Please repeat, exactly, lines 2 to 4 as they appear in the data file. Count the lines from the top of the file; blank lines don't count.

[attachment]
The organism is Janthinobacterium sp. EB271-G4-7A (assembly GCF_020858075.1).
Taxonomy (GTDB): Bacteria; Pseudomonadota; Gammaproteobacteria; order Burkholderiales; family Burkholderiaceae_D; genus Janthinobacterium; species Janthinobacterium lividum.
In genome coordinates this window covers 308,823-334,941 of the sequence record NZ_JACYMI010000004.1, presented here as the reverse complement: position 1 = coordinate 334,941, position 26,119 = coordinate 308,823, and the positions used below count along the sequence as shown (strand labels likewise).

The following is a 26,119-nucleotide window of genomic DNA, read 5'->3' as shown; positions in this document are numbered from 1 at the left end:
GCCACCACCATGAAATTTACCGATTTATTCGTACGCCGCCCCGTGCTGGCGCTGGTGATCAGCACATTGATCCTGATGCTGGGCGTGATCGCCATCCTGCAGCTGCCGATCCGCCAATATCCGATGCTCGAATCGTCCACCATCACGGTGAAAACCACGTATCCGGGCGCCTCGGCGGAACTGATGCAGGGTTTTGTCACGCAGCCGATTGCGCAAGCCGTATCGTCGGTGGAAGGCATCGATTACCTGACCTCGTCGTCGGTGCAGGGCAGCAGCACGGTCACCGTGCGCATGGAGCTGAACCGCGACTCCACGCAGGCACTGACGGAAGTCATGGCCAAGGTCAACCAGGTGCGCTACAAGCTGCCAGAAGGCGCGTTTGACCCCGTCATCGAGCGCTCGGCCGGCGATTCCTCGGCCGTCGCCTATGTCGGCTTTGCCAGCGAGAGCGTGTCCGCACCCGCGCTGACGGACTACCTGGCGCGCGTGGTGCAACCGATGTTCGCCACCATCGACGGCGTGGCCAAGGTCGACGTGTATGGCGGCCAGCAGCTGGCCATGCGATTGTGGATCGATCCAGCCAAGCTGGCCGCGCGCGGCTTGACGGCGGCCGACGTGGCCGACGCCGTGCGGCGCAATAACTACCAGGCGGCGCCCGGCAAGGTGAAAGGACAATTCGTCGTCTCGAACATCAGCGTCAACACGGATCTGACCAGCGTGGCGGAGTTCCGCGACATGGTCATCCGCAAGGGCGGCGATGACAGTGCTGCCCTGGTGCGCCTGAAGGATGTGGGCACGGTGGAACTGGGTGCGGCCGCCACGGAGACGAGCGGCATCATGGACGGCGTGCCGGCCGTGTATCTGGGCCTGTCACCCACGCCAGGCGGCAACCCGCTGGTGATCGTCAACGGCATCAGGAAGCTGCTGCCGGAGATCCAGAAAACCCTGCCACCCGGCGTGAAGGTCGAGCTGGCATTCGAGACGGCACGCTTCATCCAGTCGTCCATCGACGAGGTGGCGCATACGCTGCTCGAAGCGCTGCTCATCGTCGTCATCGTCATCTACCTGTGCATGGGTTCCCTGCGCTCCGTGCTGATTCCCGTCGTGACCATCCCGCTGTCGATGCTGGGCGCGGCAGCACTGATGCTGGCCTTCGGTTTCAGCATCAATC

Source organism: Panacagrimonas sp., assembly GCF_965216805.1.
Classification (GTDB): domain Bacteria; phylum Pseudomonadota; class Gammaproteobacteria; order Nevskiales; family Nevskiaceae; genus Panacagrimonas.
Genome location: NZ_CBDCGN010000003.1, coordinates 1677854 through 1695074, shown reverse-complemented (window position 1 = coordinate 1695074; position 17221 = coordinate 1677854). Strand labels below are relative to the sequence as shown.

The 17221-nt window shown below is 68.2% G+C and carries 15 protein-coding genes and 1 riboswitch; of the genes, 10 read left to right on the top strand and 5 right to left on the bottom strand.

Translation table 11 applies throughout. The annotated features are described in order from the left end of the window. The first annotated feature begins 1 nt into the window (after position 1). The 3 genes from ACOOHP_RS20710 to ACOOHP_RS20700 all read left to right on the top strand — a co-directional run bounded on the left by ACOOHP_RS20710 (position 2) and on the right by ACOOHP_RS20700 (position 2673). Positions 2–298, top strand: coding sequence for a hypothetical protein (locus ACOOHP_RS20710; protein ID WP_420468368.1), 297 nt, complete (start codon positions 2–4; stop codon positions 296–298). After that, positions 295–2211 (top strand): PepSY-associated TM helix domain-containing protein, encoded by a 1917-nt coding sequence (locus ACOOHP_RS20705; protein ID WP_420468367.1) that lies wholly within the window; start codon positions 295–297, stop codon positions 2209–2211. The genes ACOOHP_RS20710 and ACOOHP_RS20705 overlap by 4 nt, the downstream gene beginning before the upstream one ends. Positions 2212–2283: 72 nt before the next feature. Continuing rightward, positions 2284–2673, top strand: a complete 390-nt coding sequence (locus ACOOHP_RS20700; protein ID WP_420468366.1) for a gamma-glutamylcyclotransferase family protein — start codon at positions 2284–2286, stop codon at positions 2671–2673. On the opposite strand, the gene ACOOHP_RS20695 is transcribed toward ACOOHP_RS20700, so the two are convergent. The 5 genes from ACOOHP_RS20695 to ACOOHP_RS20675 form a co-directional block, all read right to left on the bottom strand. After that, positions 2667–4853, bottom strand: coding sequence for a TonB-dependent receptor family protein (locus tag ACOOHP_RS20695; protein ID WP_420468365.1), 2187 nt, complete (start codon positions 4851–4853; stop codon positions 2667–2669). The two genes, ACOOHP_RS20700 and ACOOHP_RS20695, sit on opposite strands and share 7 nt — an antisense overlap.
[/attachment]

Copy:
Taxonomy (GTDB): Bacteria; Pseudomonadota; Gammaproteobacteria; order Burkholderiales; family Burkholderiaceae_D; genus Janthinobacterium; species Janthinobacterium lividum.
In genome coordinates this window covers 308,823-334,941 of the sequence record NZ_JACYMI010000004.1, presented here as the reverse complement: position 1 = coordinate 334,941, position 26,119 = coordinate 308,823, and the positions used below count along the sequence as shown (strand labels likewise).

The following is a 26,119-nucleotide window of genomic DNA, read 5'->3' as shown; positions in this document are numbered from 1 at the left end: